Magic Choral Trick #87 High Notes
Yes there are definitely some tricks, but the uncomfortable truth when it comes to high notes is that daily technique practice over a prolonged period of time will give you the best results. Can’t tell you the number of times I’ve had people ask me about how to handle the high note in a song – the day before the gig. By then it’s all smoke and mirrors – but even they need to be rehearsed if you’re not going to be a quivering nervous mess.
Daily technique practice – even the first 5 notes of the scale exercise on each of the vowels will make a difference.
1 2 3 4 5 4 3 2 1 2 3 4 5 4 3 2 1__________up a half step and repeat.
Or – as I’ve been doing recently with students – once up and down the same five notes on each of the major formed vowels. Ee ay ah oh oo. So you’ll be going up and down this 5 note pattern 5 times – up and down once for each of the vowels. (preferably all in one breath – which will get easier as the focus of each vowel gets cleaner)
After each of these groups go up a half step – then repeat the process until the notes are getting a bit high to be really comfortable.
When the top notes are a bit uncomfortable stop, do a Brass Buzz
Sing the exercise to Zzzzzz
Make sure the mouth shape is no wider than the French Teacher ‘eu’ – and stays that narrow while you sing the vowels on the exercise again.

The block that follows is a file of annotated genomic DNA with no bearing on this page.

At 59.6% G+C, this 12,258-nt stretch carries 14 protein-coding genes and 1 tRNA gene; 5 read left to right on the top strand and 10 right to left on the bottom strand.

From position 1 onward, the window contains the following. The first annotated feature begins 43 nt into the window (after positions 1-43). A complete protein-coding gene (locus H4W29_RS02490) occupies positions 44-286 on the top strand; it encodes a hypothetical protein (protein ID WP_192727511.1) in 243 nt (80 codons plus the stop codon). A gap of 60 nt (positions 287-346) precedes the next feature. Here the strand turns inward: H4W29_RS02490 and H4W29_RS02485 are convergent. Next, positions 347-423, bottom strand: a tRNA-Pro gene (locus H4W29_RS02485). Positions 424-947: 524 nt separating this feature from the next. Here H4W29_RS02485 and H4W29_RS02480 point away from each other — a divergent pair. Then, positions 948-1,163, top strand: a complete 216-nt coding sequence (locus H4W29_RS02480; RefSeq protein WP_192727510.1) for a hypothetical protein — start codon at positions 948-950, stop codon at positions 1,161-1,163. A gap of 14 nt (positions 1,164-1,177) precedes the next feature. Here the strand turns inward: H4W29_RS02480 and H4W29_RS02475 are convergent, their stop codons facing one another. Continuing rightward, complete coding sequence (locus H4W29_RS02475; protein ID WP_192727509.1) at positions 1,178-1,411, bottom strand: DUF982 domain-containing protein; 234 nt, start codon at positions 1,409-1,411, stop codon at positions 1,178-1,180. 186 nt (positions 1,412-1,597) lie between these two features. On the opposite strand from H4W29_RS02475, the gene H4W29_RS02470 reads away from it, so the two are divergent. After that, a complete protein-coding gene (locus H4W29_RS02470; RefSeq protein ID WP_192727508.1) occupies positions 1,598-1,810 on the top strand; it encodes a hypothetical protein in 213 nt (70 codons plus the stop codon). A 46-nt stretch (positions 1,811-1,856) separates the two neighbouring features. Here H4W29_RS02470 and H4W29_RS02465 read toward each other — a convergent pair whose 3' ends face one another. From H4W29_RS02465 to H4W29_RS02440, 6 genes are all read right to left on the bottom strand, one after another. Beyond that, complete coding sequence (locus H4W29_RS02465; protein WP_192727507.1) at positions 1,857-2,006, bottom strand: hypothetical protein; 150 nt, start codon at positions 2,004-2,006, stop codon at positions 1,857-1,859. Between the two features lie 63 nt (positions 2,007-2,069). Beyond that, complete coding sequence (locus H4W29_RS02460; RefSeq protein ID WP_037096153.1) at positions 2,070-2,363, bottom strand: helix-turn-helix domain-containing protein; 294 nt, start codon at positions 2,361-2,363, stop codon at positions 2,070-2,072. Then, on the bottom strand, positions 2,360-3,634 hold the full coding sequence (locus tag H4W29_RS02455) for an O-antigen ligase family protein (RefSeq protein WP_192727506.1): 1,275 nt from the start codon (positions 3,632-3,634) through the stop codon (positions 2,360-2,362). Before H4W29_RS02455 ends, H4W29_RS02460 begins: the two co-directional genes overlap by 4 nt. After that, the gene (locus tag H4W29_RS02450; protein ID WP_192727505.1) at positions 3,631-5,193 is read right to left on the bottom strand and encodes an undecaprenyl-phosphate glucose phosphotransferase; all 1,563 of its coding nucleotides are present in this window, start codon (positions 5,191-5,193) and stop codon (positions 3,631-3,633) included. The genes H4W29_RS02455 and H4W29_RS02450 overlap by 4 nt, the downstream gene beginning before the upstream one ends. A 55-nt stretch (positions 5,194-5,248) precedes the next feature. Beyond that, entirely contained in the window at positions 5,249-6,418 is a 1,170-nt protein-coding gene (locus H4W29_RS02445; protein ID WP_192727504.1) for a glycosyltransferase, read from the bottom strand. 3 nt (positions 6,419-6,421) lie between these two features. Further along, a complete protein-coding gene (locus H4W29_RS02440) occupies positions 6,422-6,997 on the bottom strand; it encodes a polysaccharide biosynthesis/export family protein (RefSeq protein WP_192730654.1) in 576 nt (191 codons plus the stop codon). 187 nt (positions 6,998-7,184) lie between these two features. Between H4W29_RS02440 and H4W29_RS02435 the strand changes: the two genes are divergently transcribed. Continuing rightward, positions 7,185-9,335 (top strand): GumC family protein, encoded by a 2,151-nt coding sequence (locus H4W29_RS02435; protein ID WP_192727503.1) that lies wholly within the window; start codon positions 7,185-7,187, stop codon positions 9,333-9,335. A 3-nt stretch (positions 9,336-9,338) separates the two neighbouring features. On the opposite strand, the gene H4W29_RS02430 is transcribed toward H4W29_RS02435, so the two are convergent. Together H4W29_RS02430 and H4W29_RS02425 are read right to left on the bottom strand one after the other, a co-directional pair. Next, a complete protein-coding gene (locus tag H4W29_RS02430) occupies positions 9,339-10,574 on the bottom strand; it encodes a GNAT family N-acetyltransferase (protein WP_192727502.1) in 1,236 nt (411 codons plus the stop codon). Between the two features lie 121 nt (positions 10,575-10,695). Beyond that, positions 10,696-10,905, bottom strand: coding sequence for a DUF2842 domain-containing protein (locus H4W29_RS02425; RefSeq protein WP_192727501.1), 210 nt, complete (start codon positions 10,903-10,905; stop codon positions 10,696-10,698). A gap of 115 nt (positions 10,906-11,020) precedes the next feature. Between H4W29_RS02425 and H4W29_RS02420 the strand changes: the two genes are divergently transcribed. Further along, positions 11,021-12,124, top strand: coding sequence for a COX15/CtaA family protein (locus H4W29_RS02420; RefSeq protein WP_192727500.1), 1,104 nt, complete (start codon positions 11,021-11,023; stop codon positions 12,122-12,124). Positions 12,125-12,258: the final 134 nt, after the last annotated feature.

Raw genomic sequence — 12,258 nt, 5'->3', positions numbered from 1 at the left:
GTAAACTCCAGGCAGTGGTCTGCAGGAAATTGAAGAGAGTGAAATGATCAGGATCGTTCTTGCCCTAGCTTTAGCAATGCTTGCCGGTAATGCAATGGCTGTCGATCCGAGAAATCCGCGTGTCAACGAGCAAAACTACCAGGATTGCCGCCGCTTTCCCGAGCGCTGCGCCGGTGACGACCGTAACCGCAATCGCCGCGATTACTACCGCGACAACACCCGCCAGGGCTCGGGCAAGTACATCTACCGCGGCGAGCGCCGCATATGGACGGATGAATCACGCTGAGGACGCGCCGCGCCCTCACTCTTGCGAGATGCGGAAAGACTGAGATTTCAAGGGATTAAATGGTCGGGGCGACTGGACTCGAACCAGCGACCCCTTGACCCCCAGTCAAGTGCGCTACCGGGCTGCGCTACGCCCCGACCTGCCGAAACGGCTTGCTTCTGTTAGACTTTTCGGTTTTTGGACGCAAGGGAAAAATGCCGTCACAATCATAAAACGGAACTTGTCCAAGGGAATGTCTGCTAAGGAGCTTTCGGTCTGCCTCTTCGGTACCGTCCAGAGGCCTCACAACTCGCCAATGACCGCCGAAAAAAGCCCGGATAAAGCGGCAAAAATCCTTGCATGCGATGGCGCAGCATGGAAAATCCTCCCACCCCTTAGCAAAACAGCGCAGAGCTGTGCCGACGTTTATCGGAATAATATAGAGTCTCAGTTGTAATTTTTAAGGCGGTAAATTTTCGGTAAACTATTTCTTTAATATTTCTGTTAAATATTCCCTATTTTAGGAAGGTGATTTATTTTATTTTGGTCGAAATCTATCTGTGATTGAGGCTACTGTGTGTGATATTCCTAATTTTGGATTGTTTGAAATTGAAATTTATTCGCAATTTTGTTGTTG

If you’re squeaking a bit on the top note you need to think more legato (smoothness) on the way down from the top note to the note below it. (Think ‘band saw’)
Focus on the narrowness, and the way the singing feels – NOT the way it sounds! If you start listening critically to yourself you’ll be holding your breath. Holding the breath is the survival mechanism programmed into our bodies when we’re required to listen very carefully. Though in some ways the voice is like a stringed instrument, it still requires the free movement of air to function.
Learning to sing higher and higher notes requires time. Time for the mouth to figure out how to be narrow and avoid going into primordial scream mode when the pitches get up there a bit; time for trial and error; time to practise feeling, not listening (If you want to listen, record yourself and listen later); time to train the tongue to relax into the correct vowel shape without lurching towards the roof of the mouth; time to train your mind to think of a singing line as a horizontal path rather than as a vertical ladder; and time to work on increasing the range by only about one half step every week or two.